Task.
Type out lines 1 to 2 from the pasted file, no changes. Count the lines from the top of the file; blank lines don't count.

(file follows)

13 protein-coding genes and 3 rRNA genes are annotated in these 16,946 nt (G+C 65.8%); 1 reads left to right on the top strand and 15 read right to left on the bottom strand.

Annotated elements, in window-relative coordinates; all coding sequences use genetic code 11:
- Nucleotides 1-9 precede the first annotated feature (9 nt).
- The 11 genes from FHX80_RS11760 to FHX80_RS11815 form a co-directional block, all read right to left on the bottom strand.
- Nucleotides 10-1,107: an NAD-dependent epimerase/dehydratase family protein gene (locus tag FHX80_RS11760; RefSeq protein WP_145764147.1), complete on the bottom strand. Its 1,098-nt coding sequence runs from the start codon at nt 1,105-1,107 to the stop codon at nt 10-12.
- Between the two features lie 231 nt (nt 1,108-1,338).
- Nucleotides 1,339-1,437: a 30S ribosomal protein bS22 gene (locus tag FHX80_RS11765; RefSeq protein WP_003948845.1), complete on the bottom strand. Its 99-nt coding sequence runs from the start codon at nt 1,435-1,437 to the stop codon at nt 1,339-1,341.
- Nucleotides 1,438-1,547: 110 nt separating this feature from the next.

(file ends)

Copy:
13 protein-coding genes and 3 rRNA genes are annotated in these 16,946 nt (G+C 65.8%); 1 reads left to right on the top strand and 15 read right to left on the bottom strand.

Annotated elements, in window-relative coordinates; all coding sequences use genetic code 11: